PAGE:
UBS agrees $3.25 billion rescue deal for rival Credit Suisse
UBS has agreed to buy Credit Suisse for $3.25 billion after a frenetic weekend of negotiations brokered by Swiss regulators to protect its banking system and try to avert a crisis. spread in global financial markets.
The historic deal comes after five days in which the Swiss establishment raced to end a deepening crisis at Credit Suisse that threatens to topple the country’s second-largest lender.
An emergency SFr50 billion ($54 billion) line of credit provided by the Swiss National Bank on Wednesday failed to stem the steep decline in share prices, which has been exacerbated by the market turmoil. wider due to the sudden collapse earlier this month of California-based Silicon Valley Bank.
Swiss President Alain Berset said at a news conference in Bern on Sunday evening: “On Friday, the liquidity outflows and market volatility suggested there was no longer any possibility of restoring market confidence. , and a quick and stable solution is absolutely necessary.” “The solution is UBS taking over Credit Suisse.”
UBS will pay about SFr 0.76 for a share in its own shares, worth SFr 3 billion, up from a price of SFr 0.25 SFr earlier on Sunday worth about $1 billion that was dropped by the board. Credit Suisse refused. However, the offer is still far below Credit Suisse’s closing price of 1.86 SFr on Friday.
As part of the deal, the SNB has agreed to provide a liquidity limit of SFr100 billion backed by a federal default guarantee to UBS, the Swiss finance ministry said. The government is also offering a loss guarantee of up to SFr 9 billion, but only after UBS has suffered its first loss of SFr 5 billion on certain asset categories.
The combination created one of the largest banks in Europe. UBS has $1.1 trillion in total assets on its balance sheet and Credit Suisse has $575 billion.
“This is not a bailout. This is a commercial solution,” said Swiss Finance Minister Karin Keller-Sutter. “The bankruptcy will cause massive collateral damage in the Swiss financial markets and risk of international contagion.
“The US and UK are very grateful for this solution. . . they are really scared about Credit Suisse bankruptcy,” she added.
The takeover would mean the end for the 167-year-old bank whose headquarters face fierce rival UBS on Zurich’s Paradeplatz square.
It experienced a disastrous couple of years for Credit Suisse marked by dual crises involving Greensill Capital expert financial group and Archegos family office in 2021 resulting in billions of dollars in losses and severely damaging the bank’s reputation for risk management.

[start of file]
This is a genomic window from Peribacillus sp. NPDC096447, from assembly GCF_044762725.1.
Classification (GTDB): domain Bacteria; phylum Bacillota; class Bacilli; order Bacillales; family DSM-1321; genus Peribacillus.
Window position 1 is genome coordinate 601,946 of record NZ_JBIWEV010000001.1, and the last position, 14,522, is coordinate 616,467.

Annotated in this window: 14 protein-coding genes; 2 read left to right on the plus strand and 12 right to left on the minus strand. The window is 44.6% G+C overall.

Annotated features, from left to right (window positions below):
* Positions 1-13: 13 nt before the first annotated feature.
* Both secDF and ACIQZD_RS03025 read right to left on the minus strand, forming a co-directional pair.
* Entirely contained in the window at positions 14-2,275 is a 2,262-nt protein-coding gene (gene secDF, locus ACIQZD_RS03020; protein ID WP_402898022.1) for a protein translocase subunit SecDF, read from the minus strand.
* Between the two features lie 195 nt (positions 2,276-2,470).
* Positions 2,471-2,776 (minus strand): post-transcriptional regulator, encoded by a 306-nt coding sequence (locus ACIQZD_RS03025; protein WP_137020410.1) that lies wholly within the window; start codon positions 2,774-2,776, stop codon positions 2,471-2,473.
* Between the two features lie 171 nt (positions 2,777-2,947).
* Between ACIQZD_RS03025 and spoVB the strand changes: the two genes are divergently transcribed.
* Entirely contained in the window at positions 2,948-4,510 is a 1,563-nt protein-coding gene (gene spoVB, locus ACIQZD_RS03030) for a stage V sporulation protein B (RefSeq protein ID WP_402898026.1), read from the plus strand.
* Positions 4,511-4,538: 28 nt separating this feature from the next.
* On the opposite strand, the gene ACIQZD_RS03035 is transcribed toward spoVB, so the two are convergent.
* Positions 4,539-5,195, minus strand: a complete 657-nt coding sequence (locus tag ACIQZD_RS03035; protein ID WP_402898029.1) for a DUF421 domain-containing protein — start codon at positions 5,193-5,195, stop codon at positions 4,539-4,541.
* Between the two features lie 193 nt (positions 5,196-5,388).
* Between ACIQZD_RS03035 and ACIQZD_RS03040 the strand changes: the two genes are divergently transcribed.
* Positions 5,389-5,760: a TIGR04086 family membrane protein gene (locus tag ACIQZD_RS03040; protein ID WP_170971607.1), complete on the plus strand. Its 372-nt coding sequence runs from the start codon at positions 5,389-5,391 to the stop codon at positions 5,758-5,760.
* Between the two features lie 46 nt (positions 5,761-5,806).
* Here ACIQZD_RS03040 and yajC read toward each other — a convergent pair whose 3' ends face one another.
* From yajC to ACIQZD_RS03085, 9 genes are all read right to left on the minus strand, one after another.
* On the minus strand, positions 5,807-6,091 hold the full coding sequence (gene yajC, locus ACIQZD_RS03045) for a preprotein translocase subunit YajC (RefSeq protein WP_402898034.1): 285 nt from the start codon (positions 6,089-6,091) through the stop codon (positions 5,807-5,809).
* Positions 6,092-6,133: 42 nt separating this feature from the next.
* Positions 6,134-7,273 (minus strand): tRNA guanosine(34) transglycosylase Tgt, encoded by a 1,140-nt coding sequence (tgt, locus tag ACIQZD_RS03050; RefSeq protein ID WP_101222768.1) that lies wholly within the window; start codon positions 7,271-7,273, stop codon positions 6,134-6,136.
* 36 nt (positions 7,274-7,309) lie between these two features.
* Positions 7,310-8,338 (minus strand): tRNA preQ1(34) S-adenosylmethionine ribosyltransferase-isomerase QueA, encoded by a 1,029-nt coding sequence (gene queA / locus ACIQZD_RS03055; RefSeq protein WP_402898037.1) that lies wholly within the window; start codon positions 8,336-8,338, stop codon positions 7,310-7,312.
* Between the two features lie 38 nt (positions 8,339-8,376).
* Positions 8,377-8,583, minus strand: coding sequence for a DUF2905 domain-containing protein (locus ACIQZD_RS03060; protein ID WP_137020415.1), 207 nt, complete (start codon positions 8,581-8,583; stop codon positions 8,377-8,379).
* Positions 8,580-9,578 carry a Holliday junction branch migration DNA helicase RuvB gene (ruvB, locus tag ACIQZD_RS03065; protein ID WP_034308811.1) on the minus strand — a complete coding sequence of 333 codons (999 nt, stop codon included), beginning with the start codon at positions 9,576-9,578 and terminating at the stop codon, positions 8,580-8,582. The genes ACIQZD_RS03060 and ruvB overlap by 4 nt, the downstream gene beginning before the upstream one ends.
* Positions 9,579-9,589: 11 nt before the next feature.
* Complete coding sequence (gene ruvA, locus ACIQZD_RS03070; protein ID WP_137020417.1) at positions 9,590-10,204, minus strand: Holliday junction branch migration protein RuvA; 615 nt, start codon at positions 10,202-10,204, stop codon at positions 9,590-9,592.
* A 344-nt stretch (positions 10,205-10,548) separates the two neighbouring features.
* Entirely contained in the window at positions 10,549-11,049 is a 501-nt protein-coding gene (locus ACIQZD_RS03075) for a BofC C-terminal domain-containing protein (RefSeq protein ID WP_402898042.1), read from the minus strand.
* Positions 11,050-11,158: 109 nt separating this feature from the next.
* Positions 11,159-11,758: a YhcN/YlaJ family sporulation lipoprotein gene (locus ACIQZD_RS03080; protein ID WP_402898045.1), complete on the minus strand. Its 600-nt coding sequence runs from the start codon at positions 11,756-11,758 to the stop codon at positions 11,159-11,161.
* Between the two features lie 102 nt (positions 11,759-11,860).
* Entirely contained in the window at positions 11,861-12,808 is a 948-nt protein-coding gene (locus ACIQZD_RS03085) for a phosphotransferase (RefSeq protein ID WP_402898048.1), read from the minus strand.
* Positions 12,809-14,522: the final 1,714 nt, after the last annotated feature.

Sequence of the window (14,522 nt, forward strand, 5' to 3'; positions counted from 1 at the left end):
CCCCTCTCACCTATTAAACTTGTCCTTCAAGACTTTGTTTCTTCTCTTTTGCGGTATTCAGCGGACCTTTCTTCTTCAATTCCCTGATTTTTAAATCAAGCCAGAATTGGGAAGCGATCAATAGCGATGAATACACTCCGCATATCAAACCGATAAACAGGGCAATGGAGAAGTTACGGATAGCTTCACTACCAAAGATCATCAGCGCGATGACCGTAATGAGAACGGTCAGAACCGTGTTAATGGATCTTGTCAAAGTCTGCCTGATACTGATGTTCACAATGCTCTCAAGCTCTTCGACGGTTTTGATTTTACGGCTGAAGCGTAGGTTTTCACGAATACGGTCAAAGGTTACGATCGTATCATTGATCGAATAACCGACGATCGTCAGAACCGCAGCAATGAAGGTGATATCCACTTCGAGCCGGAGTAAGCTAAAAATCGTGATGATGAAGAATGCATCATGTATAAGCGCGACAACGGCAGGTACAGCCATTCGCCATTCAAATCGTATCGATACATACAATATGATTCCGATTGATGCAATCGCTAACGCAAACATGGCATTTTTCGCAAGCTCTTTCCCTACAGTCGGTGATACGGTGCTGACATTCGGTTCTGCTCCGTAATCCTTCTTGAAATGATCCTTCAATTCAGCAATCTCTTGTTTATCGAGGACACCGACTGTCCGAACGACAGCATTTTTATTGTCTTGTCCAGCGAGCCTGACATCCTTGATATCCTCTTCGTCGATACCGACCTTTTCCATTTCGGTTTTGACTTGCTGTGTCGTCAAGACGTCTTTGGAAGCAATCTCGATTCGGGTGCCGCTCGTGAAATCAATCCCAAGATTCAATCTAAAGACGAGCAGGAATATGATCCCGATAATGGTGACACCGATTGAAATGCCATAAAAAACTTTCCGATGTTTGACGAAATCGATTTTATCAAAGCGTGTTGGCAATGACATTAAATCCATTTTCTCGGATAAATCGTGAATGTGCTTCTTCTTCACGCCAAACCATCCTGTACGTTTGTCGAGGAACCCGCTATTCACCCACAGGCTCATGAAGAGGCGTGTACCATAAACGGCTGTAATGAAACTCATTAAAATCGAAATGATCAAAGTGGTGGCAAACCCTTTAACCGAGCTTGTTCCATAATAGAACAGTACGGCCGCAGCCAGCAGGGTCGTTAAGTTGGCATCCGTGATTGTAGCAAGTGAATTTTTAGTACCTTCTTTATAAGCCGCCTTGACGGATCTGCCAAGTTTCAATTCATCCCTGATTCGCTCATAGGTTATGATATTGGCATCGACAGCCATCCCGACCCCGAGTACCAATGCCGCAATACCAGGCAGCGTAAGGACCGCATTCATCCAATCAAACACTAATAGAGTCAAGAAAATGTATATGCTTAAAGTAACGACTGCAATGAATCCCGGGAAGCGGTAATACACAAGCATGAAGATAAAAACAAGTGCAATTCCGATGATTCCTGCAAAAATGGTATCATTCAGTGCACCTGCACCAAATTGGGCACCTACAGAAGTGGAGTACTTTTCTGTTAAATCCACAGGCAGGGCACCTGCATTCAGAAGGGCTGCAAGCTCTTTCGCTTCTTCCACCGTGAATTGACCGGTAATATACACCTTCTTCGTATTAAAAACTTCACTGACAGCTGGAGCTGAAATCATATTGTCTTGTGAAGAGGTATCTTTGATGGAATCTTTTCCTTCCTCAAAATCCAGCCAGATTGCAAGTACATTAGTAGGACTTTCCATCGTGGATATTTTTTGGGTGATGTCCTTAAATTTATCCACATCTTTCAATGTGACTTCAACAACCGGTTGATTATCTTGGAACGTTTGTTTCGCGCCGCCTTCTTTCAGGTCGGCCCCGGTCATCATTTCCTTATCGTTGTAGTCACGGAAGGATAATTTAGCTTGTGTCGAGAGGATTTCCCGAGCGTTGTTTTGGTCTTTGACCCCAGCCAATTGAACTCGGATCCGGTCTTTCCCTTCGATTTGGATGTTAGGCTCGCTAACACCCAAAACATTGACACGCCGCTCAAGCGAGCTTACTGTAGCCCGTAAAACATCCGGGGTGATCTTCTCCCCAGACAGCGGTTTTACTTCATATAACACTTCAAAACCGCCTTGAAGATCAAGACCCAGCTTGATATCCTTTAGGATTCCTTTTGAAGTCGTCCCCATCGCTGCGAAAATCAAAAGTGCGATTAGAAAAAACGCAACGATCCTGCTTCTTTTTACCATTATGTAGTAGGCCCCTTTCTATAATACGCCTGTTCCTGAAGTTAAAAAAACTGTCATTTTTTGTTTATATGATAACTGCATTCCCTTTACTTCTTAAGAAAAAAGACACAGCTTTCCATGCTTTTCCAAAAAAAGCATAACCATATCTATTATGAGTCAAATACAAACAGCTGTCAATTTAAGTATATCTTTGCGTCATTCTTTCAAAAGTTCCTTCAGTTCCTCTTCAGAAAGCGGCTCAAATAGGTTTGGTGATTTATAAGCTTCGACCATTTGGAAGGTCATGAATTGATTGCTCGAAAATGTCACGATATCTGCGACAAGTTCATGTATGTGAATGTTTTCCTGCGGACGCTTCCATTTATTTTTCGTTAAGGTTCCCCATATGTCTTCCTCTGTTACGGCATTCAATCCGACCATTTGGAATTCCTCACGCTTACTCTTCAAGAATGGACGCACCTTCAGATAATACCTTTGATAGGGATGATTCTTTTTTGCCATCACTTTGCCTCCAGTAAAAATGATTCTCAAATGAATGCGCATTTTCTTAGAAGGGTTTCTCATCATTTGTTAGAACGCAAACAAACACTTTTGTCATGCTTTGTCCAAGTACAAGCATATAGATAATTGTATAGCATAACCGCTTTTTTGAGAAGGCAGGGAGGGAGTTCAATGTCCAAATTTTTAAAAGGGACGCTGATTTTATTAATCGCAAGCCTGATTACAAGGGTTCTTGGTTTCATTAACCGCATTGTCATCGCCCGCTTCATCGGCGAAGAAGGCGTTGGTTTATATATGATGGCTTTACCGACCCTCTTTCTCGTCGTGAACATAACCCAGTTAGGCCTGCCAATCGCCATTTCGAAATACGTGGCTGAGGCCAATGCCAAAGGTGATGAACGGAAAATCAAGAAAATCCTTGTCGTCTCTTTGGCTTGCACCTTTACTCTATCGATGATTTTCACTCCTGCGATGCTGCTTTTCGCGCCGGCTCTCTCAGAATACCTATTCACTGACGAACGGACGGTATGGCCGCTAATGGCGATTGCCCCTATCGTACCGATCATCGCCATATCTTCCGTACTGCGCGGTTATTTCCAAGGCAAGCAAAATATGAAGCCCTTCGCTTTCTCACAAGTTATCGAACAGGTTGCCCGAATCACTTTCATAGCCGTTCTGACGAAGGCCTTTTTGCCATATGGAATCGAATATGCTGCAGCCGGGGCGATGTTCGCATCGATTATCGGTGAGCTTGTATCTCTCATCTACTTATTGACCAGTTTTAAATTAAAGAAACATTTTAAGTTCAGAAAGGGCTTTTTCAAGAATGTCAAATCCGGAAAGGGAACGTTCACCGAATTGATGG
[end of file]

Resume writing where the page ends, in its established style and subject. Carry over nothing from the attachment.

Under the terms of the agreement, some of Credit Suisse’s SFr16 billion worth of additional Tier 1 capital bonds, which are designed to bear losses when institutions are in trouble, and transfer the risk of bank failure from borrowers. pay taxes to investors, will be written off.
Credit Suisse said in its statement on Sunday night that Swiss market regulator Finma had determined the bond would be “zero written off”. About 1 billion SFr other capital was also wiped out.
The Swiss Federal Council – the government’s executive body – will issue an emergency order to remove regulatory and regulatory barriers to fast closings. Swiss MPs will eventually have to approve the process – albeit retroactively; a vote will be held within the next six months.
Credit Suisse CEO Ulrich Körner was unable to draw a line for the bank’s crises during his eight-month tenure, with a restructuring plan that includes withdrawing from investment banking and cutting 9,000 jobs failed to convince investors.
Customers withdrew SFr 111 billion from the pool in the last three months of last year. Deposits from Credit Suisse amounted to SFr 10 billion a day at the end of last week, the Financial Times previously reported.
Shares of Credit Suisse have fallen more than 74% over the past year, bringing its market capitalization on Friday to just $8 billion, dwarfed by UBS’s roughly $57 billion market cap.
For UBS, the deal strengthens its position as the world’s largest asset manager, with operations spanning the United States, Europe, the Middle East and Asia. The combined entity will have $5 trillion in assets invested globally.
“UBS will remain strong,” said UBS President Colm Kelleher, who will continue to lead the organization in conjunction with chief executive officer Ralph Hamers.
Kelleher said that Credit Suisse’s Swiss division is “a good asset that we are very determined to keep” and that it is too early to give an estimate of the number of job cuts across the various divisions that UBS has suffered. are buying back.
In 2022, UBS makes $7.6 billion in profit while Credit Suisse plunges to a $7.9 billion loss, wiping out all of the previous decade’s earnings